Docker Scales Containers With Networking Deal
Software-defined networking and application container technology are being combined in an acquisition announced this week by Docker Inc.
The San Francisco-based corporate entity sponsoring the open platform for distributed cloud applications said Wednesday (March 4) it will acquire SDN startup SocketPlane to help drive networking collaboration about Docker containers. Founded in Fall 2014, SocketPlane has been working on development of a Docker open APIs for networking since last fall.
The startup's small cadre of industry veterans previously worked at Cisco Systems, Dell, Red Hat, HP and OpenDaylight. Madhu Venugopal served as SocketPlane's CEO. The startup's focus was on "driving DevOps Defined Networking by enabling distributed security, application services and orchestration for Docker and Linux containers."
SocketPlane, Menlo Park, Calif., listed LightSpeed Venture Partners as an investor.
The startup previously worked on open standards for SDN, including OpenStack, OpenDaylight, Open vSwitch as well as Open Virtual Network. More recently, it has focused on open design sprints around Docker networking that led to initial Docker networking API efforts.
Docker said the SocketPlane team would specifically focus on collaborating with the growing Docker partner community to develop a set of networking APIs to meet the requirements of application developers along with network and system administrators.
The goal is to "complete application portability at every step of the application lifecycle," Docker said in announcing the SocketPlane acquisition.
The networking component of the distributed applications stack is growing in importance with the growth of multiple container and multiple host applications, stressed Solomon Hykes, chief architect of the Docker Project. "We felt we needed to support those efforts with a dedicated team" like SocketPlane's, which has broad experience in most open source SDN efforts.
Terms of the acquisition were not disclosed. However, Docker did say the new team joined this week and will work out of its San Francisco headquarters.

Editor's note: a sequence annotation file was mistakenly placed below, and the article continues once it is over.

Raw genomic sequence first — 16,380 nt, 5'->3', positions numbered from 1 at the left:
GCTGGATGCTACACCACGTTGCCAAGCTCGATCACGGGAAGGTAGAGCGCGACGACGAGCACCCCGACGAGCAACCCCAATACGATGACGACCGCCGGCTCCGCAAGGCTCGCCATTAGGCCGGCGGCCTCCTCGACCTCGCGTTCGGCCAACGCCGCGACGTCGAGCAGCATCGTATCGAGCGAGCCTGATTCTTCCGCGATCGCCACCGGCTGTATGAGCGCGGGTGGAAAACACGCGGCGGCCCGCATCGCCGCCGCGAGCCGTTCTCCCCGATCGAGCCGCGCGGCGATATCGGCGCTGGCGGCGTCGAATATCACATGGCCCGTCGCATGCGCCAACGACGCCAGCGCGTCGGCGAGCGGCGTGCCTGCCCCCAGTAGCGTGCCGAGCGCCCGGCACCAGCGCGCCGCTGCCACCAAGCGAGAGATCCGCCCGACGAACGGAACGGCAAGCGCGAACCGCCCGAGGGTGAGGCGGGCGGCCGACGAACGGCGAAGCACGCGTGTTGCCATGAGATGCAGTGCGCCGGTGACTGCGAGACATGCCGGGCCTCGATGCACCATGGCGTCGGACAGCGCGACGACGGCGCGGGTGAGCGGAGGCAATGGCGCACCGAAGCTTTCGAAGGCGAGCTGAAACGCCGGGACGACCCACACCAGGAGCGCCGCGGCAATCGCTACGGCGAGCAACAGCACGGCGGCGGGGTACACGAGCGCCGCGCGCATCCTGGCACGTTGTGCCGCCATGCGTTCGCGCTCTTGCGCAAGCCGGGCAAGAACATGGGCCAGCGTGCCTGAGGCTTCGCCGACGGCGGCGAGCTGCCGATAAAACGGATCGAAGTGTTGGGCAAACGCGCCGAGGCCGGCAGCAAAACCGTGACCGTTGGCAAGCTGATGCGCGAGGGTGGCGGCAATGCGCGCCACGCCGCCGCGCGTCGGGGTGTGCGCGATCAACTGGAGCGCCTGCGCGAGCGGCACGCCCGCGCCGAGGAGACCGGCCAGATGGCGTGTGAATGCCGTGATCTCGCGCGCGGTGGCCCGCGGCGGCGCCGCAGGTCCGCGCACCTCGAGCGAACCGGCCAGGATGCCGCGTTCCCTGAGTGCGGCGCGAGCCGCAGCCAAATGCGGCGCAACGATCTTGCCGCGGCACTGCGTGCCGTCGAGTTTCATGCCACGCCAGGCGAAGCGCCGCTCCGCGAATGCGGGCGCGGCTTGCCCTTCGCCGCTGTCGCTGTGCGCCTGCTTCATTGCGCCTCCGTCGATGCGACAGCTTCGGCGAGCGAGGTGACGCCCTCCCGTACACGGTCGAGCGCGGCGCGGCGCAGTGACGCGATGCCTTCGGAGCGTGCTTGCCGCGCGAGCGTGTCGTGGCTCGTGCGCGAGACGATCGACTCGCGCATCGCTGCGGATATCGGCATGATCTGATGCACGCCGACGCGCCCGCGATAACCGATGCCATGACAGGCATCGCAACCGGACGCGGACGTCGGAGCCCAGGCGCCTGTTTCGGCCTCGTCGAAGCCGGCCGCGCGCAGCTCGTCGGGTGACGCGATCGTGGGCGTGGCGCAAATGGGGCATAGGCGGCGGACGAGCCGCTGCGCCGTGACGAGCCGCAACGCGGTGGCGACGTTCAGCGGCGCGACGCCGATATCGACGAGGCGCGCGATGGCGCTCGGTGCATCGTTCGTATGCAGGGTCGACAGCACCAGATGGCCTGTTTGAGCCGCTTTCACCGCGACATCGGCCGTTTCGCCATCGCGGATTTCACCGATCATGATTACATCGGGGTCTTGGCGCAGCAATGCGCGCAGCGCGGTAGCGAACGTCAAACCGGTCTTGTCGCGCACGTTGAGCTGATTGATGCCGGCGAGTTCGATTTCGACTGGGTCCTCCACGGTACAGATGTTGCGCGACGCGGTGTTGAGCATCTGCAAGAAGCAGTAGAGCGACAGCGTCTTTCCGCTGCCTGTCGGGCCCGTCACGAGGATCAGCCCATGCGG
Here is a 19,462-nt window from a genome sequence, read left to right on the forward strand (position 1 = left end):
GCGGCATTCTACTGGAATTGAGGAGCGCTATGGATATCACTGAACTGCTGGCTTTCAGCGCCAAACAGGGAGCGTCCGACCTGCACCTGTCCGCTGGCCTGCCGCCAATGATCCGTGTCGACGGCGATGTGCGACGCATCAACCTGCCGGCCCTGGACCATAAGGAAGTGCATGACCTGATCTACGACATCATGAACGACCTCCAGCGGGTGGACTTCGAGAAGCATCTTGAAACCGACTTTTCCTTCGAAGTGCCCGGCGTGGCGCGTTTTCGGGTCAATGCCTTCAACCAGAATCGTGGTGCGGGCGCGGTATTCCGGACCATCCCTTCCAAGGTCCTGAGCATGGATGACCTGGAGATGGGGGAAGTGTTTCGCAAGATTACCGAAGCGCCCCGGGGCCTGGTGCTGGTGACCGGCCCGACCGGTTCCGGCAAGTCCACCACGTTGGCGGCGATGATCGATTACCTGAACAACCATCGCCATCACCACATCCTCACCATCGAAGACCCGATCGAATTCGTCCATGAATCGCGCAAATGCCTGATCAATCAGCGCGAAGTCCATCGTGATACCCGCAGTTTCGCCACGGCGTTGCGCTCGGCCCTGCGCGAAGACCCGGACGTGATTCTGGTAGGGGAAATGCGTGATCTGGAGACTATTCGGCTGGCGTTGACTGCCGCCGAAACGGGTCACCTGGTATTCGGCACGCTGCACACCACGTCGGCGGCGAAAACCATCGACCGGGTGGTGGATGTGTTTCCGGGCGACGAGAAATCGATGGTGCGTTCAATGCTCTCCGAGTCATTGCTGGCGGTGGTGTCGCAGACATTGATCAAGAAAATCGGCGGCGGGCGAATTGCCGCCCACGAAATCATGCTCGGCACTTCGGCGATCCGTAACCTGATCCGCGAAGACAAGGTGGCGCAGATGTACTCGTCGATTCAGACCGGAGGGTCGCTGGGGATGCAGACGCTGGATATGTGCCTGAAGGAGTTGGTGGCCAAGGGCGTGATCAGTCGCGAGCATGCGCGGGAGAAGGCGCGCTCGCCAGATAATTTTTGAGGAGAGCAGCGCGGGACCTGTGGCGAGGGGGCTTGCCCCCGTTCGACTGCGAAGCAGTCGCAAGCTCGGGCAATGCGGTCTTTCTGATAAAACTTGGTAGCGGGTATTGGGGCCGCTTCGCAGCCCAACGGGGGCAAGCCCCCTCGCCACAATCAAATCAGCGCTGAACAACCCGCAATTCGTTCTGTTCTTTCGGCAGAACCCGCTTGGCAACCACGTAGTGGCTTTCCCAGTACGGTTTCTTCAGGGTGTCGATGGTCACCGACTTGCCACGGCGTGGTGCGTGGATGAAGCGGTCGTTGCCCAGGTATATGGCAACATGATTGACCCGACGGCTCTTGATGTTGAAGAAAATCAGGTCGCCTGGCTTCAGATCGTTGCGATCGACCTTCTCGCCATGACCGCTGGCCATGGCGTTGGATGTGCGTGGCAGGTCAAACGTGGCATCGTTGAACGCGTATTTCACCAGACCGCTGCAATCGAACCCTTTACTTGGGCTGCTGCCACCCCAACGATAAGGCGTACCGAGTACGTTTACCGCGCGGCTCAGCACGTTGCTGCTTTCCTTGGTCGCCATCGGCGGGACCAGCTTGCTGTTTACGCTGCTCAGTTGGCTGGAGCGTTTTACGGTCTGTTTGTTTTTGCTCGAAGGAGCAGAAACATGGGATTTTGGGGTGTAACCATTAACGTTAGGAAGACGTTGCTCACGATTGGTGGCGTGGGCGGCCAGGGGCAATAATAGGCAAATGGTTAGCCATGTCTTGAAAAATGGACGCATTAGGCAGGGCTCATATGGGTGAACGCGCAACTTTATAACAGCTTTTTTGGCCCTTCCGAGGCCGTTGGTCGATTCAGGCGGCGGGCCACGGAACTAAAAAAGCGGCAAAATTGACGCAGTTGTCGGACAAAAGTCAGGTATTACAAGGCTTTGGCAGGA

As the Docker ecosystem continues to grow, small companies working on various aspects of the container infrastructure have been collaborating on areas like networking, operating systems and other software platforms needed for Docker container orchestration. “Cross-host networking is an important requirement for Docker, and is fundamental to the vision for distributed applications,” Sheng Liang, CEO of one of those developers, Rancher Labs.
Ranchers Labs is developing a platform based on open-source software for operating Docker in production. Liang said his company has worked with both Docker and SocketPlane on integrating its OS designed to run Docker containers at scale in production.
Another Docker partner, Weaveworks, said demand for networking APIs is increasing among Docker users, including those in production. Hence, networking extensions are needed, and a "network API is now a resourced priority for Docker," Weaveworks said in a statement.
As the Docker ecosystem grows, other more straightforward approaches for moving application containers to production are also emerging. Since launching its alternative to Docker containers in December, San Francisco-based CoreOS added new features to Rocket container such as default cryptographic signing and upgrades designed to check the status of a container and the application within.